AfterDawn: Tech news

FCC's Net Neutrality proposals opposed by Microsoft, Google, Amazon, Netflix and many more.

Written by James Delahunty (Google+) @ 08 May 2014 6:00 User comments (7)

FCC's Net Neutrality proposals opposed by Microsoft, Google, Amazon, Netflix and many more. A large number of Internet and tech firms have signed an open letter to the FCC Chairman Tom Wheeler opposing Net Neutrality proposals that could lead the way to paid prioritization.
Recent reports suggested that internal documents at the FCC proposed to allow Internet Service Providers (ISP) to negotiate a type of paid prioritization for better access to subscribers. Of course, the proposal has been widely condemned, as it is a clear break away from the FCC's position on paid prioritization in recent years.

Stating their objections to the possible rules change, a large number of Internet and tech firms have signed an open letter to Chairman Wheeler and the FCC, in which they argue essentially that the proposal is a major shift from the historical and traditional norm, and that it could seriously hurt innovation on the Internet.

"According to recent news reports, the Commission intends to propose rules that would enable phone and cable Internet service providers to discriminate both technically and financially against Internet companies and to impose new tolls on them. If these reports are correct, this represents a grave threat to the Internet," the letter reads.

"According to recent news reports, the Commission intends to propose rules that would enable phone and cable Internet service providers to discriminate both technically and financially against Internet companies and to impose new tolls on them. If these reports are correct, this represents a grave threat to the Internet."

It goes on to argue that the FCC must take necessary steps to ensure the Internet remains an open and free platform for both speech and commerce, so that American companies can continue to play a leading role in the technology markets.

More news

Previous Next

Related news

 

7 user comments

18.5.2014 10:43

Good, keep up the good fight.

28.5.2014 13:23

Billionaires fighting billionaires. This is pretty comical. Tell me this.... If the FCC was going to make it that the consumer ( not the businesses) were going to have to pay for the prioritizing, would we even hear a peep from these douchbags.

NOT ON YOUR LIFE.

This might be the cost of business from here on out.

Sorry netflix. You gouge your customers for what... To allow access to files on your computers and YOUR business takes up half the bandwidth used. You chose to take your DVD rental store in this direction, now you have to pay for being in this business.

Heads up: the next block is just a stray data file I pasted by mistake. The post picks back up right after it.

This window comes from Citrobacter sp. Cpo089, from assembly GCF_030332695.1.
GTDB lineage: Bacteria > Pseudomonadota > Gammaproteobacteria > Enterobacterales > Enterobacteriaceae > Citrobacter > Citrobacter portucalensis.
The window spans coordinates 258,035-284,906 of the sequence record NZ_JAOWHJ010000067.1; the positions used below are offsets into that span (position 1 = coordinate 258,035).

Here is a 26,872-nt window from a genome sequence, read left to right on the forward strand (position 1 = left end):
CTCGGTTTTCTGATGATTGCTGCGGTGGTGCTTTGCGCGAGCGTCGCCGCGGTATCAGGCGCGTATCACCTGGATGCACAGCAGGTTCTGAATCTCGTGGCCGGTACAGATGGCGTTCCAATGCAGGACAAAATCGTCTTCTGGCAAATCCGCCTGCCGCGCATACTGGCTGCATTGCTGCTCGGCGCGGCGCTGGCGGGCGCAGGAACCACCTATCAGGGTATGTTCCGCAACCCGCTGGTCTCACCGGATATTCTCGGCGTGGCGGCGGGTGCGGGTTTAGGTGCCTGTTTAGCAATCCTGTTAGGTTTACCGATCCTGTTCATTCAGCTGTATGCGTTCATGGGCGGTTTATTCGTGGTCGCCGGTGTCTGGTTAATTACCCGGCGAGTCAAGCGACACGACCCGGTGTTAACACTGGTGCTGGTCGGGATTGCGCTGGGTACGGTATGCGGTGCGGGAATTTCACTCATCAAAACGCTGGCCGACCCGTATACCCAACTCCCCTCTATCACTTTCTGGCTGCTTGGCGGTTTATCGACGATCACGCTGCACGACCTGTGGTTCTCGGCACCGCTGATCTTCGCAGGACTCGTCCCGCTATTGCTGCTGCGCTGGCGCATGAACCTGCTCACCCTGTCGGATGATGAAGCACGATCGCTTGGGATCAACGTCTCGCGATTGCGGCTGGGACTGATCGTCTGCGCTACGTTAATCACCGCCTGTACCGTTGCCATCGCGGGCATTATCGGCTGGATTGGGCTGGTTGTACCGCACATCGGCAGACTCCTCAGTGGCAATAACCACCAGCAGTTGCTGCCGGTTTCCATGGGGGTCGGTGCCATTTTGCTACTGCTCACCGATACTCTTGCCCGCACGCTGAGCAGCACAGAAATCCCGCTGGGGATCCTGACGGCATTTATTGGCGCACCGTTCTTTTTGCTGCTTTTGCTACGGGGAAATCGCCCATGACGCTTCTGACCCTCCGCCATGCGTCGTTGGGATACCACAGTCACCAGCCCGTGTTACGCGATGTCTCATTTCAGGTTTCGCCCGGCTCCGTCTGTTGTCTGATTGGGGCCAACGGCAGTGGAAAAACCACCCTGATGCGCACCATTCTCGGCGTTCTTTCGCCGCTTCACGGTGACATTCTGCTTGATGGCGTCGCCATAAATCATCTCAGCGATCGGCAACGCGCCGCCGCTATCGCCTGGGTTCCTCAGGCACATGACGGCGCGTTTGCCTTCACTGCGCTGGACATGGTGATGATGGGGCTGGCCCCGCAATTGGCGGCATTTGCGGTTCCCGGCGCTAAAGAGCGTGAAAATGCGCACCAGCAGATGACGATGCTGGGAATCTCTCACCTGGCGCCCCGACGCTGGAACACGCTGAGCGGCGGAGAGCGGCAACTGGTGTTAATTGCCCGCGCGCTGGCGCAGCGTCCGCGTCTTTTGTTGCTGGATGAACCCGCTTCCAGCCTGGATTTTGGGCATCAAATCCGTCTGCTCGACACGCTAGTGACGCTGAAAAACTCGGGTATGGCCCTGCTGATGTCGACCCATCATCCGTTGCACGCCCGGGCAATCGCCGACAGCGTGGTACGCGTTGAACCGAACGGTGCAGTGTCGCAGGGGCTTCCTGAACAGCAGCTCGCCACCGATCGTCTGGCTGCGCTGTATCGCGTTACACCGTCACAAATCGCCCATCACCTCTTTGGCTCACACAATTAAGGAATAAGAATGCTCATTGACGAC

38.5.2014 15:38

Here is the letter

http://cdn1.vox-cdn.com/assets/4422119/letter_to_FCC.pdf

The problem with ISPs charging users for "more" bandwidth to use Netflix etc is that you won't get any more bandwidth; customers that refuse to pay extra will merely get restricted instead, because surely the infrastructure can't cope with "faster" as it is so strained already?

Situation here in the UK is leagues better it would appear, even if I am stuck on shitty 10mb ADSL instead of 100mb fibre optic because my street at Uni is a dump.

I wish Google Fibre would really go head first into providing internet so we can all bend over and accept their way of life that will inevitably be better but for the small price of all of your personal data ever!



49.5.2014 13:31

Originally posted by mightyzog:
Billionaires fighting billionaires. This is pretty comical. Tell me this.... If the FCC was going to make it that the consumer ( not the businesses) were going to have to pay for the prioritizing, would we even hear a peep from these douchbags.

NOT ON YOUR LIFE.

This might be the cost of business from here on out.

Sorry netflix. You gouge your customers for what... To allow access to files on your computers and YOUR business takes up half the bandwidth used. You chose to take your DVD rental store in this direction, now you have to pay for being in this business.
Guess who is going to end up paying? You and me.


Chuck

"Men are slower to recognize blessings than misfortunes." Titus Livius (59BC-17AD)

510.5.2014 2:42

Well, I'm glad some of the tech giants are standing up against the FCC. I'll worry about my own beefs with Microshit and Google later on. Right now, any and all hands against the FCC's attack on Net Neutrality is a welcome show of force.

610.5.2014 10:23

And of course you can thank the good 'ol U.S of F'ing A for this one people.

Our culture in this country dictates all internet rules and regulations essentially.

Truly........this country sucks. The world's most corrupt proven day after day after day. Only difference between our corruption and all others like Mexico is that OURS isn't balanced so that 'most' can equally bribe their way out of things. In the U.S.A., one needs an insurmountable amount of money to balance the corruption brought about by our politicians who should all be publicly dragged out into streets and executed!

714.5.2014 1:54

Originally posted by tranquash:
Guess who is going to end up paying? You and me.

Exactly!

Originally posted by MagengarZ:
Well, I'm glad some of the tech giants are standing up against the FCC. I'll worry about my own beefs with Microshit and Google later on. Right now, any and all hands against the FCC's attack on Net Neutrality is a welcome show of force.
Well put.



Its a lot easier being righteous than right.


DSE VZ300-
Zilog Z80 CPU, 32KB RAM (16K+16K cartridge), video processor 6847, 2KB video RAM, 16 colours (text mode), 5.25" FDD

Comments have been disabled for this article.

News archive